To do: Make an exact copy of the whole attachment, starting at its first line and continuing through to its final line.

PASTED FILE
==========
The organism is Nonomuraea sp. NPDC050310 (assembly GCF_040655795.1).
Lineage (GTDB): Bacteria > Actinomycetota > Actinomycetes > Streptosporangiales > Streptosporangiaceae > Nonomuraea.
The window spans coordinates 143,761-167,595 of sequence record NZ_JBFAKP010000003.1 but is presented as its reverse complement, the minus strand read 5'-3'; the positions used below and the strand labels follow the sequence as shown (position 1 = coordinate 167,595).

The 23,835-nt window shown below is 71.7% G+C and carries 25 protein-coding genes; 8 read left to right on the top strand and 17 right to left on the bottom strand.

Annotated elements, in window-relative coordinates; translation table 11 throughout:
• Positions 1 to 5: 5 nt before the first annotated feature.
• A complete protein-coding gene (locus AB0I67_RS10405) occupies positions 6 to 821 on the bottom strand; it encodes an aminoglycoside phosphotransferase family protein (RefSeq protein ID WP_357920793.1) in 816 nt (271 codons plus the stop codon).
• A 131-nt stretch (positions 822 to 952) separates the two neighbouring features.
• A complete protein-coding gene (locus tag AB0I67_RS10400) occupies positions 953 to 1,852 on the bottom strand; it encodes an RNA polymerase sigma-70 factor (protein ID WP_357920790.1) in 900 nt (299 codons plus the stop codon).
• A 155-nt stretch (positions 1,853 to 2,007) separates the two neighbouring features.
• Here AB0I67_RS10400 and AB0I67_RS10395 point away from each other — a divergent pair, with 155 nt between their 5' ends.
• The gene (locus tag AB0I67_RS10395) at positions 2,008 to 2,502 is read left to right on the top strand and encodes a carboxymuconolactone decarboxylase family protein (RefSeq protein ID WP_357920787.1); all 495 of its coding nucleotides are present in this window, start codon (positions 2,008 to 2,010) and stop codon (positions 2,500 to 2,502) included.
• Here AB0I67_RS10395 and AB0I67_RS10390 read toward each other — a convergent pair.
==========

The organism is Nonomuraea sp. NPDC050310 (assembly GCF_040655795.1).
Lineage (GTDB): Bacteria > Actinomycetota > Actinomycetes > Streptosporangiales > Streptosporangiaceae > Nonomuraea.
The window spans coordinates 143,761-167,595 of sequence record NZ_JBFAKP010000003.1 but is presented as its reverse complement, the minus strand read 5'-3'; the positions used below and the strand labels follow the sequence as shown (position 1 = coordinate 167,595).

The 23,835-nt window shown below is 71.7% G+C and carries 25 protein-coding genes; 8 read left to right on the top strand and 17 right to left on the bottom strand.

Annotated elements, in window-relative coordinates; translation table 11 throughout:
• Positions 1 to 5: 5 nt before the first annotated feature.
• A complete protein-coding gene (locus AB0I67_RS10405) occupies positions 6 to 821 on the bottom strand; it encodes an aminoglycoside phosphotransferase family protein (RefSeq protein ID WP_357920793.1) in 816 nt (271 codons plus the stop codon).
• A 131-nt stretch (positions 822 to 952) separates the two neighbouring features.
• A complete protein-coding gene (locus tag AB0I67_RS10400) occupies positions 953 to 1,852 on the bottom strand; it encodes an RNA polymerase sigma-70 factor (protein ID WP_357920790.1) in 900 nt (299 codons plus the stop codon).
• A 155-nt stretch (positions 1,853 to 2,007) separates the two neighbouring features.
• Here AB0I67_RS10400 and AB0I67_RS10395 point away from each other — a divergent pair, with 155 nt between their 5' ends.
• The gene (locus tag AB0I67_RS10395) at positions 2,008 to 2,502 is read left to right on the top strand and encodes a carboxymuconolactone decarboxylase family protein (RefSeq protein ID WP_357920787.1); all 495 of its coding nucleotides are present in this window, start codon (positions 2,008 to 2,010) and stop codon (positions 2,500 to 2,502) included.
• Here AB0I67_RS10395 and AB0I67_RS10390 read toward each other — a convergent pair.